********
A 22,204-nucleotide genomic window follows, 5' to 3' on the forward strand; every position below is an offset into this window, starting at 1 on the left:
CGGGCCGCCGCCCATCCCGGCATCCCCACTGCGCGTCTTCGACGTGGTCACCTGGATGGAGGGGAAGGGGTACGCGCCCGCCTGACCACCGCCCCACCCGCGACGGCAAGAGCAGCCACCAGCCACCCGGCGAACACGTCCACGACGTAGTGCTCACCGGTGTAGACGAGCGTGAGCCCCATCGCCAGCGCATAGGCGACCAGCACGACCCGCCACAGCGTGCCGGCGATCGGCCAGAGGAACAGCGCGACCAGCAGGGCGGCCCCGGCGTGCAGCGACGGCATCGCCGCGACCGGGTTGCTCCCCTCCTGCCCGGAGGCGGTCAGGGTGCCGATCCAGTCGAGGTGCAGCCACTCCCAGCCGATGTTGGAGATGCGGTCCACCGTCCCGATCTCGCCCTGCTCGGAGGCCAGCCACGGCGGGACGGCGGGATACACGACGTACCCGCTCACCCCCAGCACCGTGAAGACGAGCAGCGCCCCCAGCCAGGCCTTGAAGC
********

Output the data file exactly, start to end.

A 22,204-nucleotide genomic window follows, 5' to 3' on the forward strand; every position below is an offset into this window, starting at 1 on the left:
CGGGCCGCCGCCCATCCCGGCATCCCCACTGCGCGTCTTCGACGTGGTCACCTGGATGGAGGGGAAGGGGTACGCGCCCGCCTGACCACCGCCCCACCCGCGACGGCAAGAGCAGCCACCAGCCACCCGGCGAACACGTCCACGACGTAGTGCTCACCGGTGTAGACGAGCGTGAGCCCCATCGCCAGCGCATAGGCGACCAGCACGACCCGCCACAGCGTGCCGGCGATCGGCCAGAGGAACAGCGCGACCAGCAGGGCGGCCCCGGCGTGCAGCGACGGCATCGCCGCGACCGGGTTGCTCCCCTCCTGCCCGGAGGCGGTCAGGGTGCCGATCCAGTCGAGGTGCAGCCACTCCCAGCCGATGTTGGAGATGCGGTCCACCGTCCCGATCTCGCCCTGCTCGGAGGCCAGCCACGGCGGGACGGCGGGATACACGACGTACCCGCTCACCCCCAGCACCGTGAAGACGAGCAGCGCCCCCAGCCAGGCCTTGAAGC